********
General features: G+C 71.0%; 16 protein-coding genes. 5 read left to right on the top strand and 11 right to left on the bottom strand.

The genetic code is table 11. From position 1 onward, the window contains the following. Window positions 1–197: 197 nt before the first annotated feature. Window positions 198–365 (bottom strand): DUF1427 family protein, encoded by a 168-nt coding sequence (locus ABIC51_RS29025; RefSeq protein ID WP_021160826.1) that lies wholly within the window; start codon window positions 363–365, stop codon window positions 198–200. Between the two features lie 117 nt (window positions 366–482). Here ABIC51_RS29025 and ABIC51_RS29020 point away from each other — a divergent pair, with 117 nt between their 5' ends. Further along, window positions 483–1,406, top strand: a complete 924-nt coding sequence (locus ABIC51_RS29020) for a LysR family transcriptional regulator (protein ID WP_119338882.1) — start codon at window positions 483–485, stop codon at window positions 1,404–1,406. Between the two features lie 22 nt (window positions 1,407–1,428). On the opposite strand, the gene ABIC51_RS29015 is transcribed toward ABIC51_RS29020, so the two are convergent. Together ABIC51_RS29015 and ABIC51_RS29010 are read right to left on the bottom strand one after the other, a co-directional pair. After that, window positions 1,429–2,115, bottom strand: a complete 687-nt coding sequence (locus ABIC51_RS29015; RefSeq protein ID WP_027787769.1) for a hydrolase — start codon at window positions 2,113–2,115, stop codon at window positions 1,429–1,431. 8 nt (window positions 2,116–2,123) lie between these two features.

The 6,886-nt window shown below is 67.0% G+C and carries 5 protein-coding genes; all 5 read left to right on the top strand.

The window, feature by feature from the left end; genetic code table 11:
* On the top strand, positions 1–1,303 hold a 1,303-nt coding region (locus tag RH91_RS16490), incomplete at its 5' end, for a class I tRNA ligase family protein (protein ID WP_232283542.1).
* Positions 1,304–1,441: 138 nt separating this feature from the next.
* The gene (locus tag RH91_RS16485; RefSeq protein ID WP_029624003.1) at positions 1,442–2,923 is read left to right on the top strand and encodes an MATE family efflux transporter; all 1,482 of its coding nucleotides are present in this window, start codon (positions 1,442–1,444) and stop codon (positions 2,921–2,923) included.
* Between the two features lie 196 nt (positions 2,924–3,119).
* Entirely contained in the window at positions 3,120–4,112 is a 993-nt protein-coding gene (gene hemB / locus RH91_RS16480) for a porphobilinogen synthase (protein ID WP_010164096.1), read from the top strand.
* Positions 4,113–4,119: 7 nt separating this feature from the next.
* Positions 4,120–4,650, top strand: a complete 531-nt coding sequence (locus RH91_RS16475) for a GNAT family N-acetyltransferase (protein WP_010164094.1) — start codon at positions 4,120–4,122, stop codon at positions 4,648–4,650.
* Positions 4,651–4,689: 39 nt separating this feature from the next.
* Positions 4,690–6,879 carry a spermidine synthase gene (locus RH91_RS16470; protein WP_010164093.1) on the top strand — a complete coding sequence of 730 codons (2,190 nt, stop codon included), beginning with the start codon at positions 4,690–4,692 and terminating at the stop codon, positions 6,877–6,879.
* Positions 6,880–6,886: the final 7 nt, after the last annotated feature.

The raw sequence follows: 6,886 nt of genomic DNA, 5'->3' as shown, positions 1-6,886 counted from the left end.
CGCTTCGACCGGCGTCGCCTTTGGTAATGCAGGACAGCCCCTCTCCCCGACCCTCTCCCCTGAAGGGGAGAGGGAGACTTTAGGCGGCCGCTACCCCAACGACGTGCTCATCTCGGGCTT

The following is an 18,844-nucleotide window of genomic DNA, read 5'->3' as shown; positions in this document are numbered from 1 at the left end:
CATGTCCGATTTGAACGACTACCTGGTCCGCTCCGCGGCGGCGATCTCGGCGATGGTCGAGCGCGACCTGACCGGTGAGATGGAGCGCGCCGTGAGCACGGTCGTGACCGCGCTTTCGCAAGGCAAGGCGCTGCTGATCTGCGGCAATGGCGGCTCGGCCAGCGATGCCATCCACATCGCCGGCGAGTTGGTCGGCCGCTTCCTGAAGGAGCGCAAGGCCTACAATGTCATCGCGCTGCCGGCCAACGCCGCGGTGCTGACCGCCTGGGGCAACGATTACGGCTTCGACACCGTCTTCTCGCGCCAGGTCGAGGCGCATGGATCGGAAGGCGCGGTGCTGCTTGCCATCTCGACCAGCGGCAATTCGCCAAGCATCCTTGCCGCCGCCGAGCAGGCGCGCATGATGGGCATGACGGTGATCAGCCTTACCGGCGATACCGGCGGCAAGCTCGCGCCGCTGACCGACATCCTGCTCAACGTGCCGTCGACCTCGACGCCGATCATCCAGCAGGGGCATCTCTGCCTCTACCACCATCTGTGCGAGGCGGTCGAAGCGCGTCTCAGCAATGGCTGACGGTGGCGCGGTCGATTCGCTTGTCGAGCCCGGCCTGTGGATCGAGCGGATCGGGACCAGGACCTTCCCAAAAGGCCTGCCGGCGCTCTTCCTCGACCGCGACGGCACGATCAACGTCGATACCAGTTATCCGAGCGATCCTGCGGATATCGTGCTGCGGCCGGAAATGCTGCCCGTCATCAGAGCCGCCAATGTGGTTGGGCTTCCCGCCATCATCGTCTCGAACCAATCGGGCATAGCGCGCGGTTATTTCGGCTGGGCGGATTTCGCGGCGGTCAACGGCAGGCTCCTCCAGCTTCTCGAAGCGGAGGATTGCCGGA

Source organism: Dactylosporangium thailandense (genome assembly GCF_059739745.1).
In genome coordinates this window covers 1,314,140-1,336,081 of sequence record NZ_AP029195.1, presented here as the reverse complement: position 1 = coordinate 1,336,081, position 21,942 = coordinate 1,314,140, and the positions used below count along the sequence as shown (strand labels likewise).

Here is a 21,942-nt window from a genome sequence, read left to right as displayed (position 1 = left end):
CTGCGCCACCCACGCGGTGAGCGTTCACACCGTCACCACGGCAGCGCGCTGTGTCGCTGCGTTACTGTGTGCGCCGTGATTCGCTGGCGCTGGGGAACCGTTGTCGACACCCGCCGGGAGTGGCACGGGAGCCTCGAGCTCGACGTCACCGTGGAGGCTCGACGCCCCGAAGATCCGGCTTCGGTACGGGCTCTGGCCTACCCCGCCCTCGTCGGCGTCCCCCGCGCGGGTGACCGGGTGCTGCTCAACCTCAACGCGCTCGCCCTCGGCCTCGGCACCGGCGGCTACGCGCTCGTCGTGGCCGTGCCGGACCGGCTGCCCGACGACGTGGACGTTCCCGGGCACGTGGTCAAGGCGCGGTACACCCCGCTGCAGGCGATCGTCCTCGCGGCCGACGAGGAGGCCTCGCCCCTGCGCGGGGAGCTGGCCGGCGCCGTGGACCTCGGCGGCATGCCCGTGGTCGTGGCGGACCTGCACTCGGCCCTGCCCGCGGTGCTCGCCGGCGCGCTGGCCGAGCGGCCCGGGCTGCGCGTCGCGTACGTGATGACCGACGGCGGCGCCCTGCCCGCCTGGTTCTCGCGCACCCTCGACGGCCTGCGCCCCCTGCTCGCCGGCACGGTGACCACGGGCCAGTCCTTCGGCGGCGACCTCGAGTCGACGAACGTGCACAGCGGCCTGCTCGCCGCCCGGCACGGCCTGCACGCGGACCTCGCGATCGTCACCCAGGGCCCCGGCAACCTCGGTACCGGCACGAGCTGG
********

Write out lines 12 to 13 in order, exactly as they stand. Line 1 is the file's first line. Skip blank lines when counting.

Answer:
* Positions 4,651–4,689: 39 nt separating this feature from the next.
* Positions 4,690–6,879 carry a spermidine synthase gene (locus RH91_RS16470; protein WP_010164093.1) on the top strand — a complete coding sequence of 730 codons (2,190 nt, stop codon included), beginning with the start codon at positions 4,690–4,692 and terminating at the stop codon, positions 6,877–6,879.